This Former Wall Streeter Turned Down $2 Million and Pays Herself Less Than Her Interns So She Can Build Her Company on Her Terms
By Zoë Bernard
Kimberley Ho is building a skincare company that she hopes will someday be just as ubiquitous as Johnson & Johnson. To do so, she's thinking long term. Ask the CEO what her primary goal for her organic, family-focused skincare line is, and she'll answer without skipping a beat, "To be here in 100 years."
Ho's company, Evereden, is a skincare line that's almost entirely self-funded by Ho and her husband, who both worked in Wall Street's investing scene. Ho says that their knowledge of investing led them to turn down $2 million in unsolicited offers from venture capitalists.
"There's no such thing as a free lunch," said Ho. "With VC funding, strings always comes attached."
In turning down the cash, Ho said that she hopes to lead her company on her own terms. Crafting a skincare line that's safe for babies isn't easy, and Ho has enlisted the help of pediatricians and scientists from Stanford and Harvard to create a product that uses ingredients she says are typically found in women's luxury skin products.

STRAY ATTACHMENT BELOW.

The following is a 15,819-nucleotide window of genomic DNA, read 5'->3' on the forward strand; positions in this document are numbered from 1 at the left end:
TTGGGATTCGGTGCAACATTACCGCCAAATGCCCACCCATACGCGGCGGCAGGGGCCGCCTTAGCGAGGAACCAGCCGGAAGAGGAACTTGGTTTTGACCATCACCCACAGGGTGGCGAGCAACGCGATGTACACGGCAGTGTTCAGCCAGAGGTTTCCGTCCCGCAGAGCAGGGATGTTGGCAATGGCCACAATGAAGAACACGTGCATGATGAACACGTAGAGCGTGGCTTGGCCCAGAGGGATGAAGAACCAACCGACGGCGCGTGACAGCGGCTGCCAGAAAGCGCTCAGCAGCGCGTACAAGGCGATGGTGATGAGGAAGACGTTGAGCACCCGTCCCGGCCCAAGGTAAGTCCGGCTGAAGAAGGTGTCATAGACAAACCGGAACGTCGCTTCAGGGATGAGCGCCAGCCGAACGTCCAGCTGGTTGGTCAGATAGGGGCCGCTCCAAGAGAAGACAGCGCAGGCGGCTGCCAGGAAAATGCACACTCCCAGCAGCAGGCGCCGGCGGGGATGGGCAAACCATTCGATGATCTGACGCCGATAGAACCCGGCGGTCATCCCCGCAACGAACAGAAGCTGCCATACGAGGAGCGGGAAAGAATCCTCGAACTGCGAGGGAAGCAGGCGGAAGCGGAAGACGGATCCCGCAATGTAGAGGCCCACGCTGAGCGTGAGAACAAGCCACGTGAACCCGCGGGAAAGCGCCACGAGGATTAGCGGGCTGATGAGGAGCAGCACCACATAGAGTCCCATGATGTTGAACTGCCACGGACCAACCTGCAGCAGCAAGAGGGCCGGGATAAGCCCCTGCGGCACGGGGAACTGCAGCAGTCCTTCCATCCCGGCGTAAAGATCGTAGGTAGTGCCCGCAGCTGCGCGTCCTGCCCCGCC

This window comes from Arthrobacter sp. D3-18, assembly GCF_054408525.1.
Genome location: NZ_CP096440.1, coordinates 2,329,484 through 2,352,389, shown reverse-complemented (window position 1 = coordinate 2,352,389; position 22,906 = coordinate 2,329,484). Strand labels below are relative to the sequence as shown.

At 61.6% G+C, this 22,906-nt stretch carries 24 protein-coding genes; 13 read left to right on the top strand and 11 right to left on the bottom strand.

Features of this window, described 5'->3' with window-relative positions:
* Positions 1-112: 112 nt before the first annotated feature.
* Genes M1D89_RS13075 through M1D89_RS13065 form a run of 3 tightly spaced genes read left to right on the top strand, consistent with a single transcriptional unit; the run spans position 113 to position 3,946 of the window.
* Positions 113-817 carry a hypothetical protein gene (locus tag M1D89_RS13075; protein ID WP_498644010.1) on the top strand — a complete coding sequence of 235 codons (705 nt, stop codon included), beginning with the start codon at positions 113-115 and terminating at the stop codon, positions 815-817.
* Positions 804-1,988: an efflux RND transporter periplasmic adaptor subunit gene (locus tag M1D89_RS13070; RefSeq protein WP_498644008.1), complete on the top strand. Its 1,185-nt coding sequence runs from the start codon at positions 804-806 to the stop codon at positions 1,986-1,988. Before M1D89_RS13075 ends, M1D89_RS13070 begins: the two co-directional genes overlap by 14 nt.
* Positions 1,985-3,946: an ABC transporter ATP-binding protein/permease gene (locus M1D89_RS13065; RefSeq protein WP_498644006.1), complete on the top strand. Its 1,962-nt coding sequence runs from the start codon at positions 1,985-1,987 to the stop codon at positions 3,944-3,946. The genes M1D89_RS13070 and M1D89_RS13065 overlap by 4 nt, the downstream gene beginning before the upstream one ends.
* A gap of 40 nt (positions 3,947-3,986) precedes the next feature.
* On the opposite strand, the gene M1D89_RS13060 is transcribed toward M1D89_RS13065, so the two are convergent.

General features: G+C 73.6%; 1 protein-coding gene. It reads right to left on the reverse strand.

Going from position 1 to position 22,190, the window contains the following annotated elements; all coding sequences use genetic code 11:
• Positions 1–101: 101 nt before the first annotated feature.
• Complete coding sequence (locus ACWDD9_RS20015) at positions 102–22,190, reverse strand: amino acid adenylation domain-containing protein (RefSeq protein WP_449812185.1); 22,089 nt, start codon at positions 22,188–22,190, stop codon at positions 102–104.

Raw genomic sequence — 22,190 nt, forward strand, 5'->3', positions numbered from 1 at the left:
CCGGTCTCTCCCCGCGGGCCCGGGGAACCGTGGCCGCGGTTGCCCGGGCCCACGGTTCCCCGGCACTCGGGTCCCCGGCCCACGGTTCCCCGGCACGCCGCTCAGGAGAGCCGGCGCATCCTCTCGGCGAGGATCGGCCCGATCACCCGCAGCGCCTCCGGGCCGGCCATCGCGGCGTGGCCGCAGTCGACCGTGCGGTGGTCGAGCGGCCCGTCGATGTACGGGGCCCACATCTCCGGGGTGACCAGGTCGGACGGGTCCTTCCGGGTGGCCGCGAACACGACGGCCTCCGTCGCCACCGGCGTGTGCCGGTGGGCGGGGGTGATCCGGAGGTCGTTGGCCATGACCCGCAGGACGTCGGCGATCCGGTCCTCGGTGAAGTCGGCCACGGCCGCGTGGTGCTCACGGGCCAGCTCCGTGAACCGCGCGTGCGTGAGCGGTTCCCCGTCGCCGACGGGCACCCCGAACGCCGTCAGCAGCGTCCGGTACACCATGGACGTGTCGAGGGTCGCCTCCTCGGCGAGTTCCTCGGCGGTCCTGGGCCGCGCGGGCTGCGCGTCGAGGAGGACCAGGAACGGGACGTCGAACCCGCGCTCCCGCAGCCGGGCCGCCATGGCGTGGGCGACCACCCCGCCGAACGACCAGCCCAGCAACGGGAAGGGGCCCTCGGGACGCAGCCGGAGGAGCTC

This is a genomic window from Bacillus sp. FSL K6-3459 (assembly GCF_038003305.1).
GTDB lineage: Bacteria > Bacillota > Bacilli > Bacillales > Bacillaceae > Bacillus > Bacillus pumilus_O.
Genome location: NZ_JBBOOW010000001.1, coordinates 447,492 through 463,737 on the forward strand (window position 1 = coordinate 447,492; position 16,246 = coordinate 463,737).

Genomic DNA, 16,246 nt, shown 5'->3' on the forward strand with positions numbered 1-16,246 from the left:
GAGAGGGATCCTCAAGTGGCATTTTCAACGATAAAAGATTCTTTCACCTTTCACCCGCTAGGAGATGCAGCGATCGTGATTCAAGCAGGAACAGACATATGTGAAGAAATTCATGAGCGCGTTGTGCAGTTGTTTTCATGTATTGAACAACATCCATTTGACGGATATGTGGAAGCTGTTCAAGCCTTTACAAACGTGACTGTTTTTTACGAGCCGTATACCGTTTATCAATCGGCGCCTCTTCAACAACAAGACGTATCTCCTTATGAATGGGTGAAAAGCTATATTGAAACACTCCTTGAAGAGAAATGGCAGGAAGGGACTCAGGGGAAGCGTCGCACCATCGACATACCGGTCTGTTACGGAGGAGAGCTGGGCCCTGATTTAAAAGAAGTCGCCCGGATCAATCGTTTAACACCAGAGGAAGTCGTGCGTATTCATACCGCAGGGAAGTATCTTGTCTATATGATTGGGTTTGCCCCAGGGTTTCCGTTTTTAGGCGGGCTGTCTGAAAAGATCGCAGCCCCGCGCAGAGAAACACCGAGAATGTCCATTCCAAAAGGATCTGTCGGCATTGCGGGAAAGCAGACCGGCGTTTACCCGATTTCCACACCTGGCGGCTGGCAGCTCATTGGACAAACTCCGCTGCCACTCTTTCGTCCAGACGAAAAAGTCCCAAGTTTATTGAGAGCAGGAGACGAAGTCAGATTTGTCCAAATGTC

Ho said that most of the money she's put into her company has been spent on research.
"When we talk about re-building children's skincare, we're talking about reformulating everything from the ground up," said Ho.
While Ho said that the unsolicited offers from investors were flattering, she believes she and her husband made the right choice in turning them down.
"It's nice to have investors believe in your vision and your mission," said Ho. "But as a consumer startup, VC money comes with expectations of astronomical growth. In the end, we didn't think it would be sustainable to take on a load of VC money and grow quickly without sacrificing our customer's experience."
While Ho has turned down investors' cash for now, in the future, she says she's open to considering taking in more capital if the time is right.
"As we look towards international expansion down the line, we're open to changing this funding strategy," said Ho. "But we'd need to find the right investment partners who buy into our long-term vision."
For now, bootstrapping means cutting costs wherever possible, which includes turning down a salary for herself.
"I am the lowest paid employee at my company," said Ho. "I pay my interns more than I pay myself. For me, it's not about money -- it's about the vision. In my mind if I pay myself like, $50,000, that's money that I'm not putting into the company."